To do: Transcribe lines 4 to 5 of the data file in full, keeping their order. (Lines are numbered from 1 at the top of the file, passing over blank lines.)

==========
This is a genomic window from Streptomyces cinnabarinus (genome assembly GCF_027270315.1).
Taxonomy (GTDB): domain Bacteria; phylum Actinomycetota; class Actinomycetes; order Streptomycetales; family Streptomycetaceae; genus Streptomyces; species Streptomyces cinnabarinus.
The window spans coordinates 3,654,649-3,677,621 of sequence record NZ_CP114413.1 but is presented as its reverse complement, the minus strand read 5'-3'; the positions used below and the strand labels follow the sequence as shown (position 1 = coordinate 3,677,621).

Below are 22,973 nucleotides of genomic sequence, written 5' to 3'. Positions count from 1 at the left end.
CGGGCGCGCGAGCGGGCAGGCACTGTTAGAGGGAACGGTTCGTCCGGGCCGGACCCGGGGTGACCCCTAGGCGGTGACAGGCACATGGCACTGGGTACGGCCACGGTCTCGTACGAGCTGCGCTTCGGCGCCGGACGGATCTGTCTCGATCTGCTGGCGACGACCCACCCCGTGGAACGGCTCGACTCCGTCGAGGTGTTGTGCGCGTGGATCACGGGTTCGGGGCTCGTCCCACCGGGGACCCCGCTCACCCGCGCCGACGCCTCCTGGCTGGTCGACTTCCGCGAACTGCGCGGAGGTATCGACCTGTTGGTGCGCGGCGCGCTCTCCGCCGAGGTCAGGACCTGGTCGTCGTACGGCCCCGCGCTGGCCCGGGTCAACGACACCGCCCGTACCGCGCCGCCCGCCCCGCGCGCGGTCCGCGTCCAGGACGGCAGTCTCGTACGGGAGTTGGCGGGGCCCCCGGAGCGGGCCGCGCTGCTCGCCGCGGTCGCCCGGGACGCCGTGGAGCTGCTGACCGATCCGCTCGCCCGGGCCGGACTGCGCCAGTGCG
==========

Below are 22,973 nucleotides of genomic sequence, written 5' to 3'. Positions count from 1 at the left end.
CGGGCGCGCGAGCGGGCAGGCACTGTTAGAGGGAACGGTTCGTCCGGGCCGGACCCGGGGTGACCCCTAGGCGGTGACAGGCACATGGCACTGGGTACGGCCACGGTCTCGTACGAGCTGCGCTTCGGCGCCGGACGGATCTGTCTCGATCTGCTGGCGACGACCCACCCCGTGGAACGGCTCGACTCCGTCGAGGTGTTGTGCGCGTGGATCACGGGTTCGGGGCTCGTCCCACCGGGGACCCCGCTCACCCGCGCCGACGCCTCCTGGCTGGTCGACTTCCGCGAACTGCGCGGAGGTATCGACCTGTTGGTGCGCGGCGCGCTCTCCGCCGAGGTCAGGACCTGGTCGTCGTACGGCCCCGCGCTGGCCCGGGTCAACGACACCGCCCGTACCGCGCCGCCCGCCCCGCGCGCGGTCCGCGTCCAGGACGGCAGTCTCGTACGGGAGTTGGCGGGGCCCCCGGAGCGGGCCGCGCTGCTCGCCGCGGTCGCCCGGGACGCCGTGGAGCTGCTGACCGATCCGCTCGCCCGGGCCGGACTGCGCCAGTGCG